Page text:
By the time I left 20 minutes later (the other members of our work crew called; they had gone directly to McCarroll's and would not being stopping at Craft House), Amelia and I were chatting and playing with Rainbow -- a little brown-skinned female creature in a pink and purple wheeled vehicle, one in a series of characters named for flavor treats at Hansen's Sno-Bliz in New Orleans. "I love her! She's brown like me!" I said. When I told Amelia how much I loved Hansen's and New Orleans, she directed my attention to the azalea bush outside the kitchen window, dripping in Mardi Gras beads. She'd helped create the display.

Towns is obsessed with pirate stuff and recently had a birthday. He wanted my full attention on a lunchbox-style "treasure chest" he'd received as a gift but he preferred I didn't actually hold the box. When his attention shifted to something else, Amelia retrieved the box and brought it to me -- partly moved by generosity, partly by her big sister sense of proper behavior and partly because she's a little envious of the box and wanted a chance to handle it herself.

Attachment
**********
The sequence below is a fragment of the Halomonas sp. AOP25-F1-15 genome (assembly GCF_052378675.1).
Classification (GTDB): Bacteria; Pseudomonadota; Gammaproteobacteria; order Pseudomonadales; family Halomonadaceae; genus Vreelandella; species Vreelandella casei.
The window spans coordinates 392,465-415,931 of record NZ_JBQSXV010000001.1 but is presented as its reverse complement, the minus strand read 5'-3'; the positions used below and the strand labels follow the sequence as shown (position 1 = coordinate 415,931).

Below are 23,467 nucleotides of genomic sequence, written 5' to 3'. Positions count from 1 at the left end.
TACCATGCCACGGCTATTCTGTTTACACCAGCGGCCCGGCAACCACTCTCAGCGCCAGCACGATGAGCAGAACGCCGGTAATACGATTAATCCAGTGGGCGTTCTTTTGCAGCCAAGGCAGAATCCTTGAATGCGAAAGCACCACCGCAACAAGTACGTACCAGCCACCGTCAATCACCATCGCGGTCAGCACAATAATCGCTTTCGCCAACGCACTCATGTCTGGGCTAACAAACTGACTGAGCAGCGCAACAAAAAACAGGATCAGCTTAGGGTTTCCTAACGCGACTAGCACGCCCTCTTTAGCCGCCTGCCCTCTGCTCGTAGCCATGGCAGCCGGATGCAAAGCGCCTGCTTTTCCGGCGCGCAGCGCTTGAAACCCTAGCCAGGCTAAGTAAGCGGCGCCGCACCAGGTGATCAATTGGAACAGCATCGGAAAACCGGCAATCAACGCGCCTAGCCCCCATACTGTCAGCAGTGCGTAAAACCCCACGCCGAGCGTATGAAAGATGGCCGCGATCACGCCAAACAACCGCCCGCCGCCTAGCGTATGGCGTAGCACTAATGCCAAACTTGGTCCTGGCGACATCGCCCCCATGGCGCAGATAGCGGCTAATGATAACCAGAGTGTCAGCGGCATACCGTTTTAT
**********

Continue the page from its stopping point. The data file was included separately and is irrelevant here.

Towns also had a book about pirates which included lyrics (but no recording) of a pirate song. I made up a tune on the spot and launched into a pirate-ly performance. Both kids were riveted. When I finished, Mom and Dad were laughing. Dad said, "Alex I have to hand it to you. They didn't ask you to stop singing. They always tell me to stop singing. They only had eyes for you." I responded that among all the children I've ever sung to, I have never heard a child say "Stop singing!" All the kids I've known love singing. Listening to it or singing along. And I love singing with and for kids. They give all of themselves to the experience and express their total enjoyment with none of the self-consciousness that so many adults suffer around making music.


At the McCarroll place, it was just grunt work executed at a a comfortable pace in beautiful weather. Last Saturday we worked in pouring rain. Today I picked up a thousand (exaggeration) beer bottles, two (true) Wal-Mart bags of human feces, 500 (exaggeration) empty Doritos and Fritos bags and a ton (yes, exaggeration) of other kinds of trash scattered about the grounds. Working with a 60-something married couple -- warm, non-proselytizing, hard-working, easy-laughing residents of Holly Springs (!) -- and Chelius & Jenifer, we
made the place ready for next weekend.  As we worked, and during a little break we took before forming a caravan bound for Magnolia, we talked about the mayoral race. It felt good standing in the sun with other people, talking about life in "our" town.